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Richard Upjohn — A Missionary for the Gothic Revival

British-born architect Richard Upjohn was born on January 22, 1802 in Sheffield, England. He moved to the United States in 1829, and in 1835 designed his first of many churches throughout the United States. He would go on to design over 50 churches in the Gothic Revival and Italianate styles across the country throughout his almost forty-year career. Most were in the northeast, from Pennsylvania to Maine, but some were as far as Maryland and Wisconsin. He also designed several mansions, courthouses, and schools, many of which still exist. Perhaps his most prominent project is Trinity Church on lower Broadway, designed in 1846 and credited with kicking off the Gothic Revival style in the United States, and one of seven Trinity Episcopalian churches he would design over his career. Locally, he designed the Church of the Ascension on 5th Avenue and West 10th Street.

Church of the Ascension on 5th Avenue West 10th Street, constructed 1840-1841

The Church of the Ascension was built in 1840–41, and was the first church built on Fifth Avenue.  The design for this church is very similar to Trinity Church. John Tyler, the tenth president of the United States, was married at the Church of the Ascension on June 26, 1844 — the first of the three presidents to marry while in office. During the Great Depression, the church opened its doors for 24-hour-a-day prayer and meditation, earning the church the name “The Church of the Open Door”. Its interior was remodeled by Stanford White between 1885 and 1888.  The church is located within the Greenwich Village Historic District, designated in 1969.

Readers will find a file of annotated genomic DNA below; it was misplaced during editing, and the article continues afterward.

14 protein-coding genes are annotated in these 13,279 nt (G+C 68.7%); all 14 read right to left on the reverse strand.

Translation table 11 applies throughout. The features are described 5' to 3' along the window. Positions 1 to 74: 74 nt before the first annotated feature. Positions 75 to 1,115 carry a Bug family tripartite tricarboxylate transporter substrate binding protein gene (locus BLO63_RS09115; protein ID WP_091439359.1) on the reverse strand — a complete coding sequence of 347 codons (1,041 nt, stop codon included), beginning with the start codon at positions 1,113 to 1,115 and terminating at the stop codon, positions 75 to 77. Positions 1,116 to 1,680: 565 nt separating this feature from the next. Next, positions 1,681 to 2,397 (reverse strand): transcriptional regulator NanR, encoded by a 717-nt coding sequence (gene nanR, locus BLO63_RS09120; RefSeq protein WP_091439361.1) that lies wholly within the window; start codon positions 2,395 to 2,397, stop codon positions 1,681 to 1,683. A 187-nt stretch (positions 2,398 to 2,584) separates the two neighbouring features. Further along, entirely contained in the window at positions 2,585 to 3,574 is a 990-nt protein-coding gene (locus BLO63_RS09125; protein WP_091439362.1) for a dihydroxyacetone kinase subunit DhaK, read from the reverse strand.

Richard Upjohn, circa 1870

Upjohn was a devout Christian. He tried to contribute designs for one mission church each year. His design book, “Upjohn’s rural architecture: Designs, working drawings and specifications for a wooden church, and other rural structures”, published in 1852, was extremely popular. This book included designs for poorer parishes to construct churches with wood in the style known as Carpenter Gothic.  He was so passionate that Gothic architecture was the true expression of Christian architecture, that he refused to design a church for the Unitarians, a sect he considered anti-Christian.

Upjohn’s St. John Chrysostom Church in Delafield, Wisconsin, constructed 1851–56

On February 23, 1857, Upjohn and thirteen other architects founded the American Institute of Architects. He was its first president, serving in that role for almost 20 years until he stepped down in 1876. Upjohn passed away in 1878 in upstate New York, afflicted by “softening of the brain”. Upjohn is honored by the Episcopal Church along with fellow architects  Ralph Adams Cram and John LaFarge with a feast day on Church’s liturgical calendar on December 16.

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